Life of Sea | Mekong Giant Catfish | One of the biggest fish in the world, the Mekong giant catfish, such as this one on the fishing boat, can reach 10 feet (3 meters) long and weigh up to 650 pounds (300 kilograms). This endangered species has suffered from overfishing, dam building and habitat destruction. Attaining an unconfirmed length of 3 m (9.8 ft), the Mekong giant catfish grows extremely quickly, reaching a mass of 150 to 200 kg in only six years. The largest catch recorded in Thailand since record-keeping began in 1981 is a female measuring 2.7 m (8 ft 10 in) long and weighs 293 kg (646 lb).
This specimen, caught in 2005, is widely recognized as the largest freshwater fish ever caught (although sturgeon can far exceed this size, they can be anadromous). Thai Fisheries officials stripped the fish eggs as part of a breeding program, and intend to release it, but the fish died in captivity and was sold as food to local residents
Mekong giant catfish is perhaps the most interesting and most threatened species in the Mekong River. For this reason, conservationists have been a kind of species "flagship" to promote conservation in the Mekong. With recorded sizes up to 10.5 ft (3.2 m) and 660 lb (300 kg), the Mekong giant catfish currently holds the Guinness Book of World Records position 'for the largest freshwater fish in the world.
Although research projects ongoing, relatively little is known about this species. Historically, the natural range reaches of the Mekong fish low in Vietnam (above the tidally influenced brackish river deltas) all the way to the north of the river in Yunnan province of China, covering nearly the entire 4800-km length of the river. Because of the threat, the species is no longer inhabit most of the natural habitat, it is now believed to exist only in small, isolated populations in the middle Mekong region. Fish congregate during the early rainy season and migrate upstream to spawn.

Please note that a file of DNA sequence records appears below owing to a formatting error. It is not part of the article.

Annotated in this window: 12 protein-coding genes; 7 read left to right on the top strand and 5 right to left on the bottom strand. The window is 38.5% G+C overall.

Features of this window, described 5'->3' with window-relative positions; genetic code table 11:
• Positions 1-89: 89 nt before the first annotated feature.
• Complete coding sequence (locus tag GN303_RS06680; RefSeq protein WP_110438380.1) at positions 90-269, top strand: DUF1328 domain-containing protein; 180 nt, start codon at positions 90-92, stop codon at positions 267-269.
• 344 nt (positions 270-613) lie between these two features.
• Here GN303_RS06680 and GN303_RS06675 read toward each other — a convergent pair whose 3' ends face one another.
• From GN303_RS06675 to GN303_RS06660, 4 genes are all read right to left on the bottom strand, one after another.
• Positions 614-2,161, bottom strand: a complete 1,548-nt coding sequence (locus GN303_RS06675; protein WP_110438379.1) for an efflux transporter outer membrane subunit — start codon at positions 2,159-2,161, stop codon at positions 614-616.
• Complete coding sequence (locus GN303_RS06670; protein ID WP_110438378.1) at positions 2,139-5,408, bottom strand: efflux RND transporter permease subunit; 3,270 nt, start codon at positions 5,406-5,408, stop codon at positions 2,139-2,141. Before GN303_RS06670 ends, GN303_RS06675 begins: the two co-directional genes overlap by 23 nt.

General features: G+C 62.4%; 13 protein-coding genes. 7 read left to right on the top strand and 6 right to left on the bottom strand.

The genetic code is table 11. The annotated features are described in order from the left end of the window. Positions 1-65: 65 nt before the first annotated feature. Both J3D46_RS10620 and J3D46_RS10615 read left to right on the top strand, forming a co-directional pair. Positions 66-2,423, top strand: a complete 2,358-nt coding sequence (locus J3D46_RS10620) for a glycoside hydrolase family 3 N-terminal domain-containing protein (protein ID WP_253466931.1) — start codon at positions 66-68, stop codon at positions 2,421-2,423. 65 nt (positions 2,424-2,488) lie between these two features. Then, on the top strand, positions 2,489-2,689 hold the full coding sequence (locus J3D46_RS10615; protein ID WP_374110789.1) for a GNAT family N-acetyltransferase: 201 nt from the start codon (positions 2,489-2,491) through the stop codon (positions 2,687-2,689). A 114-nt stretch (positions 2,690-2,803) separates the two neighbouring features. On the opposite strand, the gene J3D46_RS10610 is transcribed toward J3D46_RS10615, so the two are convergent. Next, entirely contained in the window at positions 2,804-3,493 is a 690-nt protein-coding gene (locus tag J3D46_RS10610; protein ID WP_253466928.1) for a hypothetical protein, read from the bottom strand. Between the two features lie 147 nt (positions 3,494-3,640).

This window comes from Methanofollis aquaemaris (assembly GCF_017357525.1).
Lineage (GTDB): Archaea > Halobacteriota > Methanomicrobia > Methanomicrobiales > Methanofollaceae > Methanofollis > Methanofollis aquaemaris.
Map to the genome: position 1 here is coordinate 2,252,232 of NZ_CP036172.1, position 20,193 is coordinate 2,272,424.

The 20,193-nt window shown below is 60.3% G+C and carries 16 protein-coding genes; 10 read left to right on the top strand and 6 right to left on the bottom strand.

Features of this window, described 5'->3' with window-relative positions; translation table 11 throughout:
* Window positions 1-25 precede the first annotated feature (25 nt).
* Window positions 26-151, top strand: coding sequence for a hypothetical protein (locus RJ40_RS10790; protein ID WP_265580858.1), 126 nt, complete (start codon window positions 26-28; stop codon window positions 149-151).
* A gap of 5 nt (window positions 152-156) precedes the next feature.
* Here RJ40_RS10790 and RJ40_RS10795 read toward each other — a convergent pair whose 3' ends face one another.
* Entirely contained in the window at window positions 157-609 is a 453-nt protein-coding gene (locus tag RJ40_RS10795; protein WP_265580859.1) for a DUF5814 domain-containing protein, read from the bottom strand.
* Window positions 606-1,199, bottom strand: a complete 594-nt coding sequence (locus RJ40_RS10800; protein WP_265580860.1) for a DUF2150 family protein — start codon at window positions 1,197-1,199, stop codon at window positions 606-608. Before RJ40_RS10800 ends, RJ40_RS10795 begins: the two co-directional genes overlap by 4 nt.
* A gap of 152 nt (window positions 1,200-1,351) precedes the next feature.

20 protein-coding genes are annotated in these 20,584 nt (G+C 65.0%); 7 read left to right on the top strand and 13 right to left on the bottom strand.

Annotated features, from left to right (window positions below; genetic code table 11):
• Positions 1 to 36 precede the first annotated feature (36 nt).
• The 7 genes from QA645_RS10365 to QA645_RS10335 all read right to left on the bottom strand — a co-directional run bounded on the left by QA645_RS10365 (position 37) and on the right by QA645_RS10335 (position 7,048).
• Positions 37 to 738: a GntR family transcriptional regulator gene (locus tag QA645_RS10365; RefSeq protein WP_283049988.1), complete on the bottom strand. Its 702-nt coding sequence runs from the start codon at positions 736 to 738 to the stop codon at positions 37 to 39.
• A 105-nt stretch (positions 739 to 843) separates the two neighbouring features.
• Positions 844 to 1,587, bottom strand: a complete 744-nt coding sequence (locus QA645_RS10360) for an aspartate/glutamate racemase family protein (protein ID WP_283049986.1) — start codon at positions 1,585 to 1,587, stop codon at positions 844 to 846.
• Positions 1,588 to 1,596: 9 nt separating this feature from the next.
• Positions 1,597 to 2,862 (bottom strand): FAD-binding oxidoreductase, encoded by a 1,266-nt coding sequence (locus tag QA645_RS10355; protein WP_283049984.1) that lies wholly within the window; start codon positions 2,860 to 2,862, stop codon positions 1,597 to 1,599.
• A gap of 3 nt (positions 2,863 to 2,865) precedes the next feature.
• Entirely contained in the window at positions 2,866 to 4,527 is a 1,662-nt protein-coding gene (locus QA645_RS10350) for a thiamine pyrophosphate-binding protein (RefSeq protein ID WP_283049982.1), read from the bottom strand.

They live mainly in the main channel of the river, where the water depth of more than 10 m, while researchers, fishermen and officials have found this species in the Tonle Sap River and Lake in Cambodia, a UNESCO biosphere reserve. In the past, fishermen have reported a number of fish in the Mekong's tributaries, today, however, essentially no sightings were reported outside of the main channel of the Mekong River and the Tonle Sap region.
In Anthropologists Cookbook '(1977), Jessica Kuper noted the importance beuk pa to the Lao people and said, "In the past, this is the big fish, which is found only in the Mekong River, quite a lot, but in recent years the amount taken each year has been reduced to forty, thirty or twenty, and perhaps in 1976 or even less. This is sad, because it is a noble fish and a mysterious, respected by the Lao